# Mining Association Rules Association rules Association rules can

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Mining Association Rules

Association rules • • Association rules… – … can predict any attribute and combinations of attributes … are not intended to be used together as a set of rules Problem: immense number of possible associations – Output needs to be restricted to show only the most predictive associations Þ only those with high support and high confidence. • • Support: number of instances predicted correctly Confidence: number of correct predictions, as proportion of all instances that rule applies to • Example: 4 cool days with normal humidity If temperature = cool then humidity = normal Þ Support = 4, confidence = 100% Normally: minimum support and confidence prespecified – (e. g. 58 rules with support ³ 2 and confidence ³ 95% for weather data) •

Item sets • Support: the number of instances covered by all tests in the rule (LHS and RHS!) • Item: one test i. e. an attribute-value pair – Terminology derived from market basket analysis, where the items are articles in shopping cart. • Item set: all items occurring in a rule • Goal: find only rules that exceed pre-defined support Þ We can do it by finding all item sets with the given minimum support and then generating rules from them!

Weather data

Item sets for weather data

Generating rules from an item set § The numbers on the right show the number of instances for which all three conditions are true (that is, the coverage) divided by the number of instances for which the conditions in the antecedent are true. § Interpreted as a fraction, they represent the accuracy. § The numbers are easily obtained from the previous table.

Rules for the weather data • Rules with support > 1 and confidence = 100%: • In total: 3 rules with support four, 5 with support three, and 50 with support two.

Generating item sets efficiently • How can we efficiently find all frequent item sets? • Finding one-item sets easy. One pass through the data. • Idea: use the one-item sets to generate two-item sets, twoitem sets to generate three-item sets, … – If (A B) is frequent item set, then (A) and (B) have to be frequent item sets as well! • A, B are attribute-value tests. • In general: if X is frequent k-item set, then all (k-1)- item subsets of X are also frequent Þ Compute k-item set by merging (k-1)-item sets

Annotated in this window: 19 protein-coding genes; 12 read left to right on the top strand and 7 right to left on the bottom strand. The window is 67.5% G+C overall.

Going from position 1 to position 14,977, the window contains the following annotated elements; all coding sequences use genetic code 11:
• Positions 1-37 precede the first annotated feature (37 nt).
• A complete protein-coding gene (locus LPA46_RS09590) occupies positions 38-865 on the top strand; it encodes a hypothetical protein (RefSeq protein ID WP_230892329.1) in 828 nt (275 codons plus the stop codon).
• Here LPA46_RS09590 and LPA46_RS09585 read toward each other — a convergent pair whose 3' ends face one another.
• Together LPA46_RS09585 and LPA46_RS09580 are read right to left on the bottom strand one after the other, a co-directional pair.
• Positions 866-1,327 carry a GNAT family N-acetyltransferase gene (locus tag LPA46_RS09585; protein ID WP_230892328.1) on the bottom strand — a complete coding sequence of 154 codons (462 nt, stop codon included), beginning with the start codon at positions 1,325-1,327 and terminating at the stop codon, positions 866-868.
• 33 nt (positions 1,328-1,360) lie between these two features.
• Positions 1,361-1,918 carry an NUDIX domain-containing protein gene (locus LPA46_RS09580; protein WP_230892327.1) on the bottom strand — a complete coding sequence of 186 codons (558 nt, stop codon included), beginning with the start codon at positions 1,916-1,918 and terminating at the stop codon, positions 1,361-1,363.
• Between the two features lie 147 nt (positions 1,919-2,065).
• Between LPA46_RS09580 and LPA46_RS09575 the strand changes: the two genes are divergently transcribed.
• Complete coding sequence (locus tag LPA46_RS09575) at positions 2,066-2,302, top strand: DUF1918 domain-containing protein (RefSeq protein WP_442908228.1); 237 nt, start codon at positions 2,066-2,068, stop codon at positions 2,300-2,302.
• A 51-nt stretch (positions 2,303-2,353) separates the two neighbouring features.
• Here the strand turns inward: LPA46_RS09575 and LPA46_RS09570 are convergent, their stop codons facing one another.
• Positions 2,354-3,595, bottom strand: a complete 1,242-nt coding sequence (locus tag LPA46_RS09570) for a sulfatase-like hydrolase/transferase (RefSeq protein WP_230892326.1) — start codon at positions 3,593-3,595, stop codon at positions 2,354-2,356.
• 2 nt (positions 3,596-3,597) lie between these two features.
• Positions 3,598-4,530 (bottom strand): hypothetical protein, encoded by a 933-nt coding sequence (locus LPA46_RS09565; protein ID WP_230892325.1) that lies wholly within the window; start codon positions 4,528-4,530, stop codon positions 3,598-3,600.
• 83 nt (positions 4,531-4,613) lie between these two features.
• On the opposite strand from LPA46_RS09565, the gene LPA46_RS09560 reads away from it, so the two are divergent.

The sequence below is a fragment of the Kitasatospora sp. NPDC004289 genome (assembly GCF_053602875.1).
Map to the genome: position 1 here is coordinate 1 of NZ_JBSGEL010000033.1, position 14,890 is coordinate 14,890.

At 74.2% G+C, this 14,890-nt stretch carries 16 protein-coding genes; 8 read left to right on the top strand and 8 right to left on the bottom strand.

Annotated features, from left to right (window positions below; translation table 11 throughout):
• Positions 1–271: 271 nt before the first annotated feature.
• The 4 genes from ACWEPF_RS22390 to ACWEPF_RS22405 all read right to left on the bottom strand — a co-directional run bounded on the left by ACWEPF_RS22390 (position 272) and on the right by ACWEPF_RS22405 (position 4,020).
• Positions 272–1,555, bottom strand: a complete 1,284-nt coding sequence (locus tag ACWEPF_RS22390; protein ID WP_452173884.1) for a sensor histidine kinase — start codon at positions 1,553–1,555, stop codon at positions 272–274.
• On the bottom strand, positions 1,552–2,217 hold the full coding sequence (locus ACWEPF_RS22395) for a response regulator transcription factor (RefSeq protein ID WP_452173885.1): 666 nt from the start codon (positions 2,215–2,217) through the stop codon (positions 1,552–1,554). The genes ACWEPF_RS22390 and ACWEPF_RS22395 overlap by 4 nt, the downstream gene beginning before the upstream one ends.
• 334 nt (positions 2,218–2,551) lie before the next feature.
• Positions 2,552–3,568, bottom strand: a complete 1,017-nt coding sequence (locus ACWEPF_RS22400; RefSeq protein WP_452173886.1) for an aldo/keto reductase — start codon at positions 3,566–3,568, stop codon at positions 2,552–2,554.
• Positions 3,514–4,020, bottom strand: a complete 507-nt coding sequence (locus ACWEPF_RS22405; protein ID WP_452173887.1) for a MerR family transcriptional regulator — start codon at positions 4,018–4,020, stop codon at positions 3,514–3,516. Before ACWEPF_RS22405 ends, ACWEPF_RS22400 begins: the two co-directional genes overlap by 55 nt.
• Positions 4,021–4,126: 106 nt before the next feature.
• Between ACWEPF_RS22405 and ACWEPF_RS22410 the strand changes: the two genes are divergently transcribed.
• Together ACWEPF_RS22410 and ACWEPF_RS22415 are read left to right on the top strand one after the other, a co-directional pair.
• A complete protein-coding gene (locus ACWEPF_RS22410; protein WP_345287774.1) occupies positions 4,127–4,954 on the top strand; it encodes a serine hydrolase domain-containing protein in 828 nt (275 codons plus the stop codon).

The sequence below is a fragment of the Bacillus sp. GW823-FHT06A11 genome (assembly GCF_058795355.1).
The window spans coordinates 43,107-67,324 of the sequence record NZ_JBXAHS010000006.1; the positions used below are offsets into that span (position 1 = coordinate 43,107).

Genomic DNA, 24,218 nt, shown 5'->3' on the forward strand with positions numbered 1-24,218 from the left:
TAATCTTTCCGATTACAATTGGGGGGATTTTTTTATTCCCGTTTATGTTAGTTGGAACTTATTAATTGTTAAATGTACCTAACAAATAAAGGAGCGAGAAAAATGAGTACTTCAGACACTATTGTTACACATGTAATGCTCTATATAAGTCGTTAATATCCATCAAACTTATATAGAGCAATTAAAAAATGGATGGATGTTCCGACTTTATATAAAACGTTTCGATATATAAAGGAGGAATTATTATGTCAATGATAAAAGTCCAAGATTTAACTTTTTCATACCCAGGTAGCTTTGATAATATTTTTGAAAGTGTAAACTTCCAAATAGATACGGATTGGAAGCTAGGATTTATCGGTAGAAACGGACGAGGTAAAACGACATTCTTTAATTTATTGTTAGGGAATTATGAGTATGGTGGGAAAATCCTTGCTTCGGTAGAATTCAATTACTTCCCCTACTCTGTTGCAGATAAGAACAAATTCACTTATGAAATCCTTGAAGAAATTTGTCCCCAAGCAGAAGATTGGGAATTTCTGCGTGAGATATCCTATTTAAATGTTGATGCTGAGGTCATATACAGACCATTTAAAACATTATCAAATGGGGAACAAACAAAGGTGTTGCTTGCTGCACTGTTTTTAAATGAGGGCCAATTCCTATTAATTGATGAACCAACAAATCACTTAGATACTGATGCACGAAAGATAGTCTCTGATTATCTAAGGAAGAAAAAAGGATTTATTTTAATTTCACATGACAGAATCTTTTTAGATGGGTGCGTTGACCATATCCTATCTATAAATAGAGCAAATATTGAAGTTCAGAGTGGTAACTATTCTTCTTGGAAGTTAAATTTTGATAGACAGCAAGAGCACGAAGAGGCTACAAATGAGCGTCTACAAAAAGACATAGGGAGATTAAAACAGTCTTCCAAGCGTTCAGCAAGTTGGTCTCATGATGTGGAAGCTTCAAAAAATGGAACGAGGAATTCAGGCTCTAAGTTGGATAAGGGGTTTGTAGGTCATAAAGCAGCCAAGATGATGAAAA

Passes on Data • For each k, finding the k-item set involves a pass through the dataset to count the items in each set. • After the pass the surviving item sets are stored in hash table. – Recall a hash table facilitates very quick finding. • The key of an entry in the hash table will be the concatenation of items in the item set. • The value of an entry will be the coverage.

An example • Given: five three-item sets (A B C), (A B D), (A C E), (B C D) • Candidate four-item sets: (A B C D) (A C D E) OK because all the 3 -item subsets are frequent itemsets Not OK because of (C D E) not being frequent itemset. • The hash table helps with these checks. • Final check by counting instances in dataset!

Generating rules efficiently • Suppose we found the frequent itemsets. • Now, we are looking for all high-confidence rules – Support of antecedent obtained from hash table – But: brute-force method is (2 N-1) • Better way: building (c+1)-consequent rules from -consequent ones c • Observation: (c+1)-consequent rule can only hold if all corresponding c-consequent rules also hold • Resulting algorithm similar to procedure for large item sets

Discussion of association rules • Above method makes one pass through the data for each different size item set • Other possibility: generate (k+2)-item sets just after (k+1)item sets have been generated without validating first the (k+1)-item sets. – Result: more ( k+2)-item sets than necessary will be considered but less passes through the data – Makes sense if data too large for main memory

Tabular format • Tabular format isn’t always appropriate. • Association rules are often used in situations where attributes are unary – either present or not. – E. g. in supermarket basket analysis, • an instance is a particular shopping cart • attributes are all the items for sale • attribute values are present if that item appears in the cart and missing otherwise. • Most carts contain far fewer items than there are in the supermarket, and it’s more efficient to represent each instance as a list of attributes whose value is present.